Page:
Kell Brook is generally regarded as one of the best welterweights in the world, ranked behind only Manny Pacquiao and Timothy Bradley. He holds the IBF version of the world title, a belt he acquired after winning a decision over Shawn Porter back in August of 2014. Since then he has defended his title twice, stopping Ionut Dan Ion (aka Jo Jo Dan) in four rounds and Frankie Gavin in six. Naturally Brook is looking for bigger and more lucrative matches, even calling out Gennady Golovkin this past week, but the IBF ordered Brook defend his championship against Bizier, who earned his shot by exceeding expectations and soundly defeating undefeated prospect Fredrick Lawson last October.
However, Bizier has two losses on his pro record and both are by decision to Jo Jo Dan. While Bizier and Dan fought gallantly in their two Quebec City battles in 2013 and 2014, those who saw Dan put up feeble opposition to Brook had to be forgiven for thinking Bizier could hardly be viewed as a serious threat or any kind of test for “Special K.” The only real suspense going into this fight was whether Brook might be making the mistake of taking Bizier as lightly as the U.K. bookies, some of whom had set the odds on a Bizier win at 20 to 1.
Sad to report for those hoping for a competitive battle, but the bookies were on point. Bizier gamely tried to make a fight of it, but his lack of head and upper body movement made him an easy target. Brook immediately started letting his hands go and before Bizier could get loosened up and go to work he found himself on the receiving end of some heavy artillery. The challenger absorbed an alarming amount of punishment in the opening round alone. No change in tactics was evident in the second as Bizier continued to walk right at Brook without any feints or defensive movement. The challenger was just too easy to hit and at the same time could not generate any meaningful aggression himself because Brook punished him whenever he tried.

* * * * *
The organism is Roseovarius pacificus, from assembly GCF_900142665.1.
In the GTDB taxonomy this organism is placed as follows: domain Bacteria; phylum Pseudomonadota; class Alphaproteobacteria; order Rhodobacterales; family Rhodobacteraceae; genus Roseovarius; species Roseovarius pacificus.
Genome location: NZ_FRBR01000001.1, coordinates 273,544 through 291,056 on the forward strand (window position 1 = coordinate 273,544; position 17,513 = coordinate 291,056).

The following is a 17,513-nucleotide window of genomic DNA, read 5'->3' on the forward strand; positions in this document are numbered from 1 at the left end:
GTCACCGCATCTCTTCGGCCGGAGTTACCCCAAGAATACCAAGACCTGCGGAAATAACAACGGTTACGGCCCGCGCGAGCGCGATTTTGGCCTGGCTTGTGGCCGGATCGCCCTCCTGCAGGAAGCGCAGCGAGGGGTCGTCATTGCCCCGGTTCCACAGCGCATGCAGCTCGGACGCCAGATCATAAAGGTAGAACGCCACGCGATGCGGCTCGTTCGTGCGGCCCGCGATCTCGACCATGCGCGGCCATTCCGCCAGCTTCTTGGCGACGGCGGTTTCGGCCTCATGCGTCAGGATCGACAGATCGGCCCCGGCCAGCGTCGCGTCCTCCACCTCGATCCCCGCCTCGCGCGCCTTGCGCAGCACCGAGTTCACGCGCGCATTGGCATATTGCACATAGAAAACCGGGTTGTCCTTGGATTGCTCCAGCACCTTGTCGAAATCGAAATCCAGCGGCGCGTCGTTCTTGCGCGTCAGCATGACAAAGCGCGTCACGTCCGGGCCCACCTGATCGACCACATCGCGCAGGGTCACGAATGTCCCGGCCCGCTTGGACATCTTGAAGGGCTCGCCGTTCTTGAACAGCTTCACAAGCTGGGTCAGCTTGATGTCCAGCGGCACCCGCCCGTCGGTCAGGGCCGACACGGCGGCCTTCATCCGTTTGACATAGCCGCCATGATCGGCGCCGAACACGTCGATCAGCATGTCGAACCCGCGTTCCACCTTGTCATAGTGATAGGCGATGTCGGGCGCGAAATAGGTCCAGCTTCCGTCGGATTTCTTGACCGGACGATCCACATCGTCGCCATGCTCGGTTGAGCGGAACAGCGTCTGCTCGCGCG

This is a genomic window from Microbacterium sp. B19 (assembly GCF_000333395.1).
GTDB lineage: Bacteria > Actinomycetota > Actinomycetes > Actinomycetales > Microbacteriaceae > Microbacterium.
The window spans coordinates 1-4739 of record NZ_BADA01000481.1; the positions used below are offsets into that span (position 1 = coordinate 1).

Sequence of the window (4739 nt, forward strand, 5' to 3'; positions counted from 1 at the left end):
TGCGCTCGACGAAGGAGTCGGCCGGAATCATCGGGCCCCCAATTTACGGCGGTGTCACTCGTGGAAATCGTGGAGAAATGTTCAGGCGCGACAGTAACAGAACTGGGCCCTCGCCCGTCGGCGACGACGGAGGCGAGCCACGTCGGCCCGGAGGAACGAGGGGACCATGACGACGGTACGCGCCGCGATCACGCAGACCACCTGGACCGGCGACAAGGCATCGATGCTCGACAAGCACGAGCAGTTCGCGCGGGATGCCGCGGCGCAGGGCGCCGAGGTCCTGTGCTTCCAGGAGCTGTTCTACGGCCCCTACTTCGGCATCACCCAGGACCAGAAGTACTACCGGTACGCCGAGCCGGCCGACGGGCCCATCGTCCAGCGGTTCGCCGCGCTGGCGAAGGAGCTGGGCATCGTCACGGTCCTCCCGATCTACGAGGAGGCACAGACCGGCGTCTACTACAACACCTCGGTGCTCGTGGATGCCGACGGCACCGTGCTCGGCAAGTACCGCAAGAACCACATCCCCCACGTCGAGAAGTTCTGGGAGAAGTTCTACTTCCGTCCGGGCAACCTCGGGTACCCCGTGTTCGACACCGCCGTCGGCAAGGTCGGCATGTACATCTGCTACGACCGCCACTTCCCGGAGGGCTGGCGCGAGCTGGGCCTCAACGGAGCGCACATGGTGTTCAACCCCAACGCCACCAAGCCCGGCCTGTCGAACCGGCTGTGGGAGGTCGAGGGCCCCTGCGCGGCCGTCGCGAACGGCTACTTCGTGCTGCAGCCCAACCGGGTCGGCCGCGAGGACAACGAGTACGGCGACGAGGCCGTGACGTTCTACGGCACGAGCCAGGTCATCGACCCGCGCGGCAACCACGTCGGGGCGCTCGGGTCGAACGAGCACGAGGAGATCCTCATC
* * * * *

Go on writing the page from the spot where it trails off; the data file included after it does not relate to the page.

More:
About two minutes into the second a flush right hand on the chin buckled Bizier’s legs; Brook’s follow up punches sent the challenger into the ropes and to the canvas. Bizier beat the count but he appeared discouraged; considering how many punches he had absorbed in just five minutes of action, this was understandable. When the match resumed, Brook moved right in and finished matters with a powerful right uppercut. The tough Bizier again beat the count but it was clear to all he was both hurt and overwhelmed and the referee did the correct thing in calling a halt to the one-sided battering.
Not much to draw from this contest other than Brook had better get a match against someone who can challenge him or else there’s the danger of him getting stale. He’s a serious threat for any of the other belt-holders at either 147 or 154 and his people need to secure a high-profile match-up as soon as possible. Since he is part of the Al Haymon stable, this could mean the winner of Thurman vs Porter, or maybe Danny Garcia.
Meanwhile, it’s back to the drawing board for Bizier. No one doubts his courage or toughness and, after his upset win over Lawson, no one should necessarily dismiss him either. But his failure to present any kind of challenge for Brook takes him out of the title picture, at least for now. — Robert Portis